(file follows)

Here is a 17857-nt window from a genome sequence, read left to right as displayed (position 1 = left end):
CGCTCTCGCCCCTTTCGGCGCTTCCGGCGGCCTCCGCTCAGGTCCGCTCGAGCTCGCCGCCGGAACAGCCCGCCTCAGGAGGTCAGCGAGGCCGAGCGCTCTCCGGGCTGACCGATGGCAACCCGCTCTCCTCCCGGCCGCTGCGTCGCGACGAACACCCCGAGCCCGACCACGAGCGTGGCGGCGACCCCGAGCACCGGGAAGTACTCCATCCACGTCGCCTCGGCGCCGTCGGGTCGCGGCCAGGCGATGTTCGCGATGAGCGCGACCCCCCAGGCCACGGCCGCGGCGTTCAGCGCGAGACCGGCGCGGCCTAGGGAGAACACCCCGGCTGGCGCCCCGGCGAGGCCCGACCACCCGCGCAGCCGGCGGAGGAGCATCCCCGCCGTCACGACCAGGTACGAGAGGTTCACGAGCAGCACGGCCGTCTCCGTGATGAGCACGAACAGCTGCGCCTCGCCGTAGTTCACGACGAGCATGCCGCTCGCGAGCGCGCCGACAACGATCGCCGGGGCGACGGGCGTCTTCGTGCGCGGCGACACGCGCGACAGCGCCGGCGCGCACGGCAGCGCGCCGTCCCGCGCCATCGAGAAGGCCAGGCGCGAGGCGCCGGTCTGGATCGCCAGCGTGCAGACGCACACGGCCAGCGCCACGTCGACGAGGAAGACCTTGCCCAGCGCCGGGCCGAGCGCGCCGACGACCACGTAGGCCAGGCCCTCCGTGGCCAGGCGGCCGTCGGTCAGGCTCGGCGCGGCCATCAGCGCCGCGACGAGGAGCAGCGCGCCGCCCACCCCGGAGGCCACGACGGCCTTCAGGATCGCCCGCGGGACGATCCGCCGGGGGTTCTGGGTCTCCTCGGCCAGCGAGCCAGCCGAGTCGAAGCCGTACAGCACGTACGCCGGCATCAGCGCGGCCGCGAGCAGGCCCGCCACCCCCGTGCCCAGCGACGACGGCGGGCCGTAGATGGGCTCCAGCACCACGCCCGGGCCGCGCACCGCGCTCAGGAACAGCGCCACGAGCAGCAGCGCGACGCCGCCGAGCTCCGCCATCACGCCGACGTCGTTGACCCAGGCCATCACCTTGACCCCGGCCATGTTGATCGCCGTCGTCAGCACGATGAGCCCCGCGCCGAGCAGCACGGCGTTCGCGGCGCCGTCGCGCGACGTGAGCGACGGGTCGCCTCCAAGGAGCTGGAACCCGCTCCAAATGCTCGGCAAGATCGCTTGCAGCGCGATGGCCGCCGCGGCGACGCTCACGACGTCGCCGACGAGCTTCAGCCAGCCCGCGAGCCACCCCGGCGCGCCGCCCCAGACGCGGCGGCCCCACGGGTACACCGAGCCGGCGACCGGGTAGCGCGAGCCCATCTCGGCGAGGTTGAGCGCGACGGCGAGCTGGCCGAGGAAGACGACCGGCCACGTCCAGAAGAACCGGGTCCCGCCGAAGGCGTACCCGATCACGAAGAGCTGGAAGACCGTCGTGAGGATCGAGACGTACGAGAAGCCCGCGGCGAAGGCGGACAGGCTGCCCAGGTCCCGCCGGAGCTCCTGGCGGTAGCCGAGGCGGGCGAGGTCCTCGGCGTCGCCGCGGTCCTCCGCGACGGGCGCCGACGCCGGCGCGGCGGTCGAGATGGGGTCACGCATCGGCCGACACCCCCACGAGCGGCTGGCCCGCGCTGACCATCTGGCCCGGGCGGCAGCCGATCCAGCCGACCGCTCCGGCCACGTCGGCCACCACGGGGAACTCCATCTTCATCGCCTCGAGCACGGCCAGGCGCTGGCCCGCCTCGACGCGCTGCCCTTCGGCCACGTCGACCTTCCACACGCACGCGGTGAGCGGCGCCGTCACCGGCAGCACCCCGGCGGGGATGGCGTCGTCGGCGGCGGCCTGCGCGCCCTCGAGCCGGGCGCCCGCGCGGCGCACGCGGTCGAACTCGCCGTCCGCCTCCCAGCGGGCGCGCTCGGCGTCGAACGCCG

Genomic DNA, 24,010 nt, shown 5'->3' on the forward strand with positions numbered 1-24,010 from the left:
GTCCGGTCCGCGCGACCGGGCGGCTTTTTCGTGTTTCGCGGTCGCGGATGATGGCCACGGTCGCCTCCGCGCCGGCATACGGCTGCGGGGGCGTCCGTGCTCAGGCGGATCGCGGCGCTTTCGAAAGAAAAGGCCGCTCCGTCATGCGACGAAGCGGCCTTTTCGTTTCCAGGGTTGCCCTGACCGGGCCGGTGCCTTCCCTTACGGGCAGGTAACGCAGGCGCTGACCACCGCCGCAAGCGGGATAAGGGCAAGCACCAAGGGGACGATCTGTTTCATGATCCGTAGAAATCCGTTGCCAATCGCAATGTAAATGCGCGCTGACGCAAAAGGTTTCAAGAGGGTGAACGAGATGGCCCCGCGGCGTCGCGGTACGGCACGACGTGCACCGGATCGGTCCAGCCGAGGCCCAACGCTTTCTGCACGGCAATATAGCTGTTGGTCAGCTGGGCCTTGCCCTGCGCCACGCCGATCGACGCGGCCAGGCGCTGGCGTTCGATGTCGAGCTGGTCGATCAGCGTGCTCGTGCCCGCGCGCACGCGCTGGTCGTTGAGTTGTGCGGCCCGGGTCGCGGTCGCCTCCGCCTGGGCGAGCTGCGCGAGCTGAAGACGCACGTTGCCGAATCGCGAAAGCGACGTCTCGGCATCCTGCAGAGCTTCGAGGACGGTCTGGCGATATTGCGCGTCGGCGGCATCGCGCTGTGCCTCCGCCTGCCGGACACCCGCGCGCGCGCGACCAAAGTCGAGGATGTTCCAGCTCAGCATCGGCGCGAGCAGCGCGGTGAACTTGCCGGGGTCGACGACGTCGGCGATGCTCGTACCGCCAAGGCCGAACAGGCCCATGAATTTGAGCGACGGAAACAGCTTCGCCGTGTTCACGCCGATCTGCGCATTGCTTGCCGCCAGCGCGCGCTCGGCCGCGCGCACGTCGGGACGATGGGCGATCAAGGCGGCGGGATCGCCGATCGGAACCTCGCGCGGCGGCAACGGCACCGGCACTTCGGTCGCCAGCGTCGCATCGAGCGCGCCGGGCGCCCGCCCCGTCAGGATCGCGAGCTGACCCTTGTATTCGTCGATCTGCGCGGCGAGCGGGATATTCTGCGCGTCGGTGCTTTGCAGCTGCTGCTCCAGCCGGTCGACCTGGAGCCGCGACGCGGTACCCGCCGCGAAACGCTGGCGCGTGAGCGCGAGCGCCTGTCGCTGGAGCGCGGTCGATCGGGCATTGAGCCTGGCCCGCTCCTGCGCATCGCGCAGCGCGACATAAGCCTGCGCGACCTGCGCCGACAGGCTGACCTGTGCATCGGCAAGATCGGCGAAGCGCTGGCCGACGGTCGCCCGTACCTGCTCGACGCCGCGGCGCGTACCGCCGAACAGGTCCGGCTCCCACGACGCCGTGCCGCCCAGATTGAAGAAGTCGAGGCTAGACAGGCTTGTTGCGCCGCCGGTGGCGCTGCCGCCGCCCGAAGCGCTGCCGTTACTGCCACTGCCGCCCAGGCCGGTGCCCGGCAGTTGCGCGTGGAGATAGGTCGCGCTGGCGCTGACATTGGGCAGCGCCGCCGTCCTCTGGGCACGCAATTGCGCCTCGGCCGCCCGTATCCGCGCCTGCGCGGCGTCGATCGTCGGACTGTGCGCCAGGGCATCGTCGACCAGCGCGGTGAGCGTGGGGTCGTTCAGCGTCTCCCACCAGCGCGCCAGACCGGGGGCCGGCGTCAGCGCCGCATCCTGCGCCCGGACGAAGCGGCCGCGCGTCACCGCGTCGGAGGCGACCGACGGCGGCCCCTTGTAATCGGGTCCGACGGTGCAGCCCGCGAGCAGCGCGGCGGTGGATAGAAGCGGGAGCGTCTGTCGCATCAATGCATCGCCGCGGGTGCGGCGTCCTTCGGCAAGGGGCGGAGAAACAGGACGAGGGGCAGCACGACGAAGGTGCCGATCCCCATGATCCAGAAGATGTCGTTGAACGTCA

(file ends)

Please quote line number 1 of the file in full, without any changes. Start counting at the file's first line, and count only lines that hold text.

Here is a 17857-nt window from a genome sequence, read left to right as displayed (position 1 = left end):